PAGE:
Angiogenesis is the formation of new blood vessels from a pre-existing vascular bed. It is a multi-step process beginning with enzymatic degradation of the capillary basement membrane, followed by endothelial cell (EC) proliferation, migration, tube formation, assembly of a new basement membrane, and pericyte stabilization. Aberrant angiogenesis plays a major role in the pathogenesis of many diseases. The regulation of this complex process is an important therapeutic target. Success in this pursuit, however, requires the development of in vivo angiogenesis models that provide a reliable and facile platform for mechanistic studies of angiogenic regulation as well as drug development and testing (Carmeliet and Jain, 2011).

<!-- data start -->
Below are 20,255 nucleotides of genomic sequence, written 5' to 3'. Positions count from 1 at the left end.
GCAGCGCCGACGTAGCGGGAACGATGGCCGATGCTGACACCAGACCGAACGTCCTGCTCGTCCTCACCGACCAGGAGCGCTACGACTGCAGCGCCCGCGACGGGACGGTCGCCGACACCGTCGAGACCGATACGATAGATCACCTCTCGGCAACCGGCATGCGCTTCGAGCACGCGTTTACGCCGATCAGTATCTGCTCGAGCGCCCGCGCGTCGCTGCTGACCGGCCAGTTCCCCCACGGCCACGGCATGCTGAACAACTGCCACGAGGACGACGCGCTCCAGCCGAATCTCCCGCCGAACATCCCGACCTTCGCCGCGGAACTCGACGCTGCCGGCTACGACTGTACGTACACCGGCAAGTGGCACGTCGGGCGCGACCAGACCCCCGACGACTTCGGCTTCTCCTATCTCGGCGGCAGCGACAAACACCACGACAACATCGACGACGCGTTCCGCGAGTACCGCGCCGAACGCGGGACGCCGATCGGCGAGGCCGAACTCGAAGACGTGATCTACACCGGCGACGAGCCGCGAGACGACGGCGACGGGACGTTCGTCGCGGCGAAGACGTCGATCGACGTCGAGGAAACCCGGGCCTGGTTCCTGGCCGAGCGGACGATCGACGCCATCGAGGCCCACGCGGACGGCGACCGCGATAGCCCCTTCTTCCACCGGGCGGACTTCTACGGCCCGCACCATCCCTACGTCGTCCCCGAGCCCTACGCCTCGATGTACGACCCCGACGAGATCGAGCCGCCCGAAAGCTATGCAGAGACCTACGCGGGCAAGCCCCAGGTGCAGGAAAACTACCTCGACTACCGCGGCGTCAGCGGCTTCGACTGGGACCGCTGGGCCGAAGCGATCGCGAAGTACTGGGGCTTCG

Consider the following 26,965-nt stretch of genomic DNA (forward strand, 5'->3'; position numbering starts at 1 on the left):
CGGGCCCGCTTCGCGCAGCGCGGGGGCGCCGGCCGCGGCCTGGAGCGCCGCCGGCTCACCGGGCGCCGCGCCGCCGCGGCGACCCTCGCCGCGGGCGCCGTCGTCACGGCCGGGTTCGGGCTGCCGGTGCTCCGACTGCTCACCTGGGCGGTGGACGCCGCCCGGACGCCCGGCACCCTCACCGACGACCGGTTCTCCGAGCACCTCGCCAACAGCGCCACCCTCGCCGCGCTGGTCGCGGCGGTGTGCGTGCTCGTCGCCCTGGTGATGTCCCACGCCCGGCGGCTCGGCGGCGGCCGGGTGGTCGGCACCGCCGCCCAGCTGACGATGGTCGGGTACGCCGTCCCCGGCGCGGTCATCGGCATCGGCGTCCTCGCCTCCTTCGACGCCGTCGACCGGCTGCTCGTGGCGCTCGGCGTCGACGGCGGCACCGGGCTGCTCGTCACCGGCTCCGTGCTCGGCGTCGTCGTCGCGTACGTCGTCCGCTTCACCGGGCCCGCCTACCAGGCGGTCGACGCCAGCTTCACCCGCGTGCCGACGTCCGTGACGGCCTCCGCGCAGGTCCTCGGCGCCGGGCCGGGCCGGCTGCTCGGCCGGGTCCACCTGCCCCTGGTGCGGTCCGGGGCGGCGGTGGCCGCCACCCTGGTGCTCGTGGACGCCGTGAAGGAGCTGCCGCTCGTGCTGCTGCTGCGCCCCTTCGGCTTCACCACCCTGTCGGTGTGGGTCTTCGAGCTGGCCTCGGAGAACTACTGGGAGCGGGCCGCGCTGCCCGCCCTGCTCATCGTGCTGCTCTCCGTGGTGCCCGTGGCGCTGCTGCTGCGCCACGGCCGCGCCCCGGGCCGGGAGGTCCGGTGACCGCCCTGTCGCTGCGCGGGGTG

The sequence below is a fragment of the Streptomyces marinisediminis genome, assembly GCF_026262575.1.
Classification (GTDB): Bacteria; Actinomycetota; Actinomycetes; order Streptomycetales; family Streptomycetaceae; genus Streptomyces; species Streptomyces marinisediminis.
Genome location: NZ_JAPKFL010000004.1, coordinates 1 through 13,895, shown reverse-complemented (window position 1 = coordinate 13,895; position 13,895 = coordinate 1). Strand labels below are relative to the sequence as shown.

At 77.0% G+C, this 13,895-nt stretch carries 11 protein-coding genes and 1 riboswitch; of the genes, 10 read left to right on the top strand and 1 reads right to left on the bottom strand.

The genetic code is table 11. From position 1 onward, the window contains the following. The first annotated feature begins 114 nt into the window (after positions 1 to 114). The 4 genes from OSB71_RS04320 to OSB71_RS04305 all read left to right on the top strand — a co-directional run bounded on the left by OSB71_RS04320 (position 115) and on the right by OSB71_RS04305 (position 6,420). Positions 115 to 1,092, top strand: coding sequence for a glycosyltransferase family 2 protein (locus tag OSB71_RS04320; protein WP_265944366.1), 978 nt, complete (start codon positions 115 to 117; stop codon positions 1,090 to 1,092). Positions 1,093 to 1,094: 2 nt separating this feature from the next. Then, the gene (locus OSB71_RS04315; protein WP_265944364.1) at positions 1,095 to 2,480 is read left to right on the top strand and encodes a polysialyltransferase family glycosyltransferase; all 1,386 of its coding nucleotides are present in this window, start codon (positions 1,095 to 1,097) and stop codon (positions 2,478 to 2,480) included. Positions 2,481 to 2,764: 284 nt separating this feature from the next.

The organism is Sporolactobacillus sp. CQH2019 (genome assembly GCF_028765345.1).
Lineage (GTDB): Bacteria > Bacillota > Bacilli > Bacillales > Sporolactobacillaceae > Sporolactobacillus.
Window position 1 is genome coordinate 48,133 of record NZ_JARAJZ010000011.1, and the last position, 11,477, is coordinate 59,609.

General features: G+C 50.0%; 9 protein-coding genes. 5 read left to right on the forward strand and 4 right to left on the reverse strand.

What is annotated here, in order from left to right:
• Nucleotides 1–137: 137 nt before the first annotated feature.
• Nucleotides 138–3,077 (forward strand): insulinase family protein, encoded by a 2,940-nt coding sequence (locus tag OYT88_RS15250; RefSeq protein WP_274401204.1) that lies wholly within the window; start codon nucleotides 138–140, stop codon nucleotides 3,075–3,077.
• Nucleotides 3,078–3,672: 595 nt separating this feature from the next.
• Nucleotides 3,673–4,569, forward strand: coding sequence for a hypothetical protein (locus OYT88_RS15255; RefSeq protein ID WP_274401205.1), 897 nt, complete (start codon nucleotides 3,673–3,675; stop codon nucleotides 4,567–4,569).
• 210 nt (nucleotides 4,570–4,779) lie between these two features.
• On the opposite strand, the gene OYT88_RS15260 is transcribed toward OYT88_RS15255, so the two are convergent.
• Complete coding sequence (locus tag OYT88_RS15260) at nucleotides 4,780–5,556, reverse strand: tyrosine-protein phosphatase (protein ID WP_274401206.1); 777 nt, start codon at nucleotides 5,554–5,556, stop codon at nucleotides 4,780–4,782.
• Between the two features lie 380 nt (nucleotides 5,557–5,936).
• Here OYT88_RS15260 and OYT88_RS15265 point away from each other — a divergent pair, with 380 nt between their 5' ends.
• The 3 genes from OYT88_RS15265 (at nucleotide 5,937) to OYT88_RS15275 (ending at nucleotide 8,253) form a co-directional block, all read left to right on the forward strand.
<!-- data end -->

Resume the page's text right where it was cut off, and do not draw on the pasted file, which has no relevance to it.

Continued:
Postnatal development of mouse retinal vasculature offers a unique and powerful in vivo angiogenesis model because, unlike other species, mice undergo extensive angiogenesis-dependent maturation of their retinal vessels after birth. As such, this model is also very useful for the mechanistic study of embryonic vascularization (Stahl et al., 2010; Adini et al., 2003).
This protocol describes the steps involved in the whole mount processing of mouse eyes for visualization of the retinal vasculature.
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